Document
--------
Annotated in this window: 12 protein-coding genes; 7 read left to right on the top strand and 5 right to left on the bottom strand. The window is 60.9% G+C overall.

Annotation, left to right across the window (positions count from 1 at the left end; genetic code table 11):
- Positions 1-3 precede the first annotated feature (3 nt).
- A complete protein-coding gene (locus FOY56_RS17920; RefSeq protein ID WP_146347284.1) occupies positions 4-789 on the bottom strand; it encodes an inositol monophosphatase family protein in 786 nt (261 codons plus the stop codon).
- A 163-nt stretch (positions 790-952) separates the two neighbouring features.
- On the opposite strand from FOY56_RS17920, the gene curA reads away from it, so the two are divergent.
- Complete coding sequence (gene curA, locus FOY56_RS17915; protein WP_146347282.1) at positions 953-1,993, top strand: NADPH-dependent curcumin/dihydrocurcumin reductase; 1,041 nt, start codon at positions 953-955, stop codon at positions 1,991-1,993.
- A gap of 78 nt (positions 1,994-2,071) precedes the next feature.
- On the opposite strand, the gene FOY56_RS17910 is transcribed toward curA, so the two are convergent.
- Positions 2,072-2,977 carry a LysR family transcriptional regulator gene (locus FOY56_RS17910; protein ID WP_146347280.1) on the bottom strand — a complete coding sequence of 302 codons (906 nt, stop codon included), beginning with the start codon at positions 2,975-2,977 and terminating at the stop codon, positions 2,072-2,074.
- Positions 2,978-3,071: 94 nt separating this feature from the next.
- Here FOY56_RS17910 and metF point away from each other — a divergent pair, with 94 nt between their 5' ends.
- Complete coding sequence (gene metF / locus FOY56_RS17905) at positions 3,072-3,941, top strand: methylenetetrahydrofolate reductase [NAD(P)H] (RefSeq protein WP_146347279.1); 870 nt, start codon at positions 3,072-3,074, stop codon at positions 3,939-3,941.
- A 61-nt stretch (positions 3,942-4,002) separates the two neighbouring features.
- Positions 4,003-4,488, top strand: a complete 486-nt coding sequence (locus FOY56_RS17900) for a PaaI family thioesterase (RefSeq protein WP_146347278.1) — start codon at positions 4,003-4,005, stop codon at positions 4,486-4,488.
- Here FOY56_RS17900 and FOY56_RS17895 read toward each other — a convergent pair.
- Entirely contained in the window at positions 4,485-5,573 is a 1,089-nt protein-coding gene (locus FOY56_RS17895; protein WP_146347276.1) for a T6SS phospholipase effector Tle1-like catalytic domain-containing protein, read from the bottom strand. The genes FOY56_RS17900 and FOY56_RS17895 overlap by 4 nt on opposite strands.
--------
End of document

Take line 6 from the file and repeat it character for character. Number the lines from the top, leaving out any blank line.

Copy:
- On the opposite strand from FOY56_RS17920, the gene curA reads away from it, so the two are divergent.